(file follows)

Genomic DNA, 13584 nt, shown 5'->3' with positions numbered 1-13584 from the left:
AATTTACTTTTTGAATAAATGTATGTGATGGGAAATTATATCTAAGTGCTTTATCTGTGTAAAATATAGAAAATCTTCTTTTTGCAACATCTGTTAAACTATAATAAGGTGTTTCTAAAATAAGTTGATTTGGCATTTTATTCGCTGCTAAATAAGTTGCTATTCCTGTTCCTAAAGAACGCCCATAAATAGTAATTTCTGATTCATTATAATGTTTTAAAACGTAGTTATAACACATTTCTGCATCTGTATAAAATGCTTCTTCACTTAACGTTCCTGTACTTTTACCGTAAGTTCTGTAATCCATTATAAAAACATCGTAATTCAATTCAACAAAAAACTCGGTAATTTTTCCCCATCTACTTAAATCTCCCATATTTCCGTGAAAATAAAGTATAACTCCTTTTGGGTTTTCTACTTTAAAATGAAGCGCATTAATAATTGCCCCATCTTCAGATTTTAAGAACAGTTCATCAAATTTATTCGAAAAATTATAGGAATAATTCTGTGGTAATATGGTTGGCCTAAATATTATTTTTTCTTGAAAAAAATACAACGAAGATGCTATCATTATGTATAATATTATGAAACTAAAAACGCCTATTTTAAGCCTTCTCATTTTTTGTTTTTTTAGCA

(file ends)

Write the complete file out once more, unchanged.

Genomic DNA, 13584 nt, shown 5'->3' with positions numbered 1-13584 from the left:
AATTTACTTTTTGAATAAATGTATGTGATGGGAAATTATATCTAAGTGCTTTATCTGTGTAAAATATAGAAAATCTTCTTTTTGCAACATCTGTTAAACTATAATAAGGTGTTTCTAAAATAAGTTGATTTGGCATTTTATTCGCTGCTAAATAAGTTGCTATTCCTGTTCCTAAAGAACGCCCATAAATAGTAATTTCTGATTCATTATAATGTTTTAAAACGTAGTTATAACACATTTCTGCATCTGTATAAAATGCTTCTTCACTTAACGTTCCTGTACTTTTACCGTAAGTTCTGTAATCCATTATAAAAACATCGTAATTCAATTCAACAAAAAACTCGGTAATTTTTCCCCATCTACTTAAATCTCCCATATTTCCGTGAAAATAAAGTATAACTCCTTTTGGGTTTTCTACTTTAAAATGAAGCGCATTAATAATTGCCCCATCTTCAGATTTTAAGAACAGTTCATCAAATTTATTCGAAAAATTATAGGAATAATTCTGTGGTAATATGGTTGGCCTAAATATTATTTTTTCTTGAAAAAAATACAACGAAGATGCTATCATTATGTATAATATTATGAAACTAAAAACGCCTATTTTAAGCCTTCTCATTTTTTGTTTTTTTAGCA